Donald Trump Says Don't Listen to 'Pessimists' as COVID Infections Set Records in at Least 21 States

President Donald Trump has continued to tout his administration's handling of the coronavirus pandemic in the week since emerging from his own COVID-19-caused isolation—encouraging supporters not to listen to "pessimists" despite new infections setting records in at least 21 states.

"The light at the end of the tunnel is near. We are rounding the turn," Trump told a group of fans Friday at an event in Fort Myers, Florida. "Don't listen to the cynics and angry partisans and pessimists."

Trump's messaging to the group of about 400 senior citizens has stayed consistent since the pandemic began earlier this year. In September, journalist Bob Woodward revealed the president intentionally downplayed the deadly virus' threat so as not to incite more panic and fear in the public, a decision that has undoubtedly hurt his chance for re-election.

According to polling website FiveThirtyEight, the majority of Americans—57.4 percent—say they disapprove of Trump's response to the coronavirus crisis. Most Americans disapprove of Trump's overall presidency, with 54.2 percent viewing him unfavorably, compared to the 42.8 percent who approve, FiveThirtyEight reported.

Appearing at an NBC News town hall event Thursday night, Trump addressed the White House Rose Garden ceremony on September 26 at which he nominated Judge Amy Coney Barrett to the Supreme Court. Many health experts are labeling the ceremony a "superspreader," as it preceded a weeklong wave of COVID-19 infections among several people in Trump's orbit, including the president.

Few guests wore masks at the event, many embraced and social distancing was nonexistent. When asked Thursday whether he should've known better than to hold the ceremony, Trump responded by incorrectly citing a Centers for Disease Control and Prevention (CDC) study to falsely suggest that mask wearing doesn't mitigate the spread of the virus—the study did not say that, The Associated Press reported.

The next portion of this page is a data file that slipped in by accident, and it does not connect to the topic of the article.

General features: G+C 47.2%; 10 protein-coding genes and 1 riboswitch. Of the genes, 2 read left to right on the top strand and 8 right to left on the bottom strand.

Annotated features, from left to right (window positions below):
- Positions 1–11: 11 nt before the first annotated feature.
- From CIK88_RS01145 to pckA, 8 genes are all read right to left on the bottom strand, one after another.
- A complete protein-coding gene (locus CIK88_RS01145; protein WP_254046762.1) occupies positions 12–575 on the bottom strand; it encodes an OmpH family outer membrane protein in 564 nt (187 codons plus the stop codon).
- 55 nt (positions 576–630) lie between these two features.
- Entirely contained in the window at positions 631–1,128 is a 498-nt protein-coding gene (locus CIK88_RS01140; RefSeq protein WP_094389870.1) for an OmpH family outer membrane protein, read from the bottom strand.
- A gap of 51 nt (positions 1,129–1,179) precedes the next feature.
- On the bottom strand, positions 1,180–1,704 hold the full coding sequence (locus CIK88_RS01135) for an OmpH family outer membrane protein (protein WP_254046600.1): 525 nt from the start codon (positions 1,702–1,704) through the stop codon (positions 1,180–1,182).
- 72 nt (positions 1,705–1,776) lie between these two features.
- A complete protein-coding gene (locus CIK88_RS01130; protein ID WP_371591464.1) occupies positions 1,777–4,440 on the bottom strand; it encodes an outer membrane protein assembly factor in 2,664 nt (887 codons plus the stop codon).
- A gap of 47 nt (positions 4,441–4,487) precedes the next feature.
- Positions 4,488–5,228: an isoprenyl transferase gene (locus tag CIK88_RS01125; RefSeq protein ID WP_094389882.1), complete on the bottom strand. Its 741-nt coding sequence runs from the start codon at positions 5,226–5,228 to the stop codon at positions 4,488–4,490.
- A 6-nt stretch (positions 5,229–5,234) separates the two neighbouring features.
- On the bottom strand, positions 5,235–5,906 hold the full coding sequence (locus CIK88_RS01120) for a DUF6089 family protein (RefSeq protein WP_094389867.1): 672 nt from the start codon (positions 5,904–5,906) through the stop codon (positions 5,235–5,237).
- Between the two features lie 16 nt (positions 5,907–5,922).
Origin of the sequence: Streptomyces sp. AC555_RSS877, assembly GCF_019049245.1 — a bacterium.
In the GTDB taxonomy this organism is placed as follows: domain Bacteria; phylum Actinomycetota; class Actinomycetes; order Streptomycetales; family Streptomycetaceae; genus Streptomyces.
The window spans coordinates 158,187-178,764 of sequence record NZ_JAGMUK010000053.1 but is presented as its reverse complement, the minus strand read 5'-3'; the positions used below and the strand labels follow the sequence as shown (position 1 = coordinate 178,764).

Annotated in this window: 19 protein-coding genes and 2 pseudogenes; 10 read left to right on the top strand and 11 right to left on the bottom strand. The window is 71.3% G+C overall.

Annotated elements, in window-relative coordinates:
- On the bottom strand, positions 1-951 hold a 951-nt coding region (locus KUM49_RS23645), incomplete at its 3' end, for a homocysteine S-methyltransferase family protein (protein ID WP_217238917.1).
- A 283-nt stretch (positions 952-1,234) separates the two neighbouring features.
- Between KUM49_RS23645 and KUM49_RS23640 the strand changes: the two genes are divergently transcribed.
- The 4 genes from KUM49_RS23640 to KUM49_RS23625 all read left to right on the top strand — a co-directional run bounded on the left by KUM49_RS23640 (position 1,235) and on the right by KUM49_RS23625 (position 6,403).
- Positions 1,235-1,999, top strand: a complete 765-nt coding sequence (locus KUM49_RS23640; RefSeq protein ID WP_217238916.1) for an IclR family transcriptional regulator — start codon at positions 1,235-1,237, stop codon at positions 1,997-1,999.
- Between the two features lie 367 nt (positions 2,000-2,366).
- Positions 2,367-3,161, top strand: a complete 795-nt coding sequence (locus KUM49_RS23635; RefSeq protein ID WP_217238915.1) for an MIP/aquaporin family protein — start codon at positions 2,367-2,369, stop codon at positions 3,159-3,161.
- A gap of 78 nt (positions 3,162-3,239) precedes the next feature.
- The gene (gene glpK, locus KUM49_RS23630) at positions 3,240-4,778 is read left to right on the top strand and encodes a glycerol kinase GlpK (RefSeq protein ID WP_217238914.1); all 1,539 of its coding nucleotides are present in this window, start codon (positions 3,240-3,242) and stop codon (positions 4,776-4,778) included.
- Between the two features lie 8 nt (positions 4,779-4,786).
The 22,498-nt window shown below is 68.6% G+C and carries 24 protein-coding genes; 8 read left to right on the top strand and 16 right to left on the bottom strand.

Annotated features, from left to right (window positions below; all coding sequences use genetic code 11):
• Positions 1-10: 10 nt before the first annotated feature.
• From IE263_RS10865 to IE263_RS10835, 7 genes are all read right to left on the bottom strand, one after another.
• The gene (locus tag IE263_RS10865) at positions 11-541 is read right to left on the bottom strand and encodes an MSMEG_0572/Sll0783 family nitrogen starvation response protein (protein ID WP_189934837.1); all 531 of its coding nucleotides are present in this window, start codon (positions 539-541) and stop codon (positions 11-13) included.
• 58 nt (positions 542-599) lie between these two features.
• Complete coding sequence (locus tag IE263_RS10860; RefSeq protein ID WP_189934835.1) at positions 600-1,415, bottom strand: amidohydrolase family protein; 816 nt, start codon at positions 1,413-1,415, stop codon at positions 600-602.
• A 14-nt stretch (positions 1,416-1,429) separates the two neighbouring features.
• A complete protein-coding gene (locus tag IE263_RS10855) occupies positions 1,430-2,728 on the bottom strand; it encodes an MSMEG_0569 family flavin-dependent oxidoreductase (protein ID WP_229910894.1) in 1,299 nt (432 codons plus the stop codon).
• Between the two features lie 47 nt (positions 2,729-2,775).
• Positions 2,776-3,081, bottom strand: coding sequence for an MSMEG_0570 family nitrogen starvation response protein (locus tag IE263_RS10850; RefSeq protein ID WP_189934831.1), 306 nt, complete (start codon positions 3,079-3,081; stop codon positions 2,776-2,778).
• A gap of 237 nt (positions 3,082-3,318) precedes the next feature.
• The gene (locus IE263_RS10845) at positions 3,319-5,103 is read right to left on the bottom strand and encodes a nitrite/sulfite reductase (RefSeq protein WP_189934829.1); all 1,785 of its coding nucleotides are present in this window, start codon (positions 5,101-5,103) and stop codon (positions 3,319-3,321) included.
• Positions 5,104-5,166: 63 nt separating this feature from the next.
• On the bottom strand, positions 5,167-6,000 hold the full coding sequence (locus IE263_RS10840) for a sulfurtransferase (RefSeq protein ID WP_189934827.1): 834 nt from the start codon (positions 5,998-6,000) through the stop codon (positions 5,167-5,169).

And after first lady Melania Trump revealed Wednesday that their son, Barron, had also tested positive for coronavirus and has since recovered, Trump argued that the virus is not a big deal for young people, according to the AP.

"It happens. People have it, and it goes," Trump said at a rally in Iowa later that day. "Get the kids back to school."

Trump Georgia rally
US President Donald Trump dances while leaving after speaking at a Make America Great Again rally at Ocala International Airport in Ocala, Florida on October 16, 2020. Brendan Smialowski / AFP/Getty

Data suggests, however, that the U.S. is not "rounding the turn," as Trump claimed Friday. In fact, at least 21 states have set records for new daily COVID-19 cases in October, according to data from both The COVID Tracking Project and The New York Times.

When both datasets are taken into account, those states include: Colorado, Illinois, Indiana, Kansas, Kentucky, Michigan, Minnesota, Missouri, Montana, Nebraska, New Hampshire, New Mexico, North Dakota, Ohio, Pennsylvania, South Dakota, Utah, Washington, West Virginia, Wisconsin and Wyoming.

Testing in the U.S. has also seen record numbers this month, with an average of about 1 million people getting tested per day—something Trump has repeatedly used as evidence the coronavirus pandemic has improved under his leadership.

"The total number of cases is not the full metric of success. Hospitalization capacity and mortality rates are far more instructive metrics," Trump said during a September 28 press conference. "As we do more tests, you're going to have automatically more cases. We are relentlessly focused on protecting the vulnerable while enabling healthy Americans to go back to work."

But for the vast majority of states that've set daily case records this month, the increase in their testing numbers is far less than their increase in cases, suggesting the pandemic is worsening. In a few of the states setting records, testing has actually decreased within the last two weeks, according to data from Johns Hopkins University.

Dr. Anthony Fauci, the nation's leading infectious diseases expert, discussed on Friday the current state of the pandemic in the country, telling PBS's Margaret Hoover "we're not in a place where I would have hoped we would have been."

The U.S. is averaging 50,000 new COVID-19 cases per day, and the majority of states have seen increases in their case numbers within the past week. Fauci had hoped the country would've started to see the baseline level of daily infections at "even less than 10,000," but it seems the U.S. is headed "in the opposite direction."

The colder months of the fall and winter present new challenges for the pandemic, as more people head indoors where the virus has a better chance of spreading. "Whenever you are dealing with a respiratory infection, that always makes it more problematic," Fauci said.

Newsweek contacted the White House for comment, but did not hear back in time for publication.

Update 1:15 p.m. ET: This article was updated to include case information from the New York Times coronavirus database.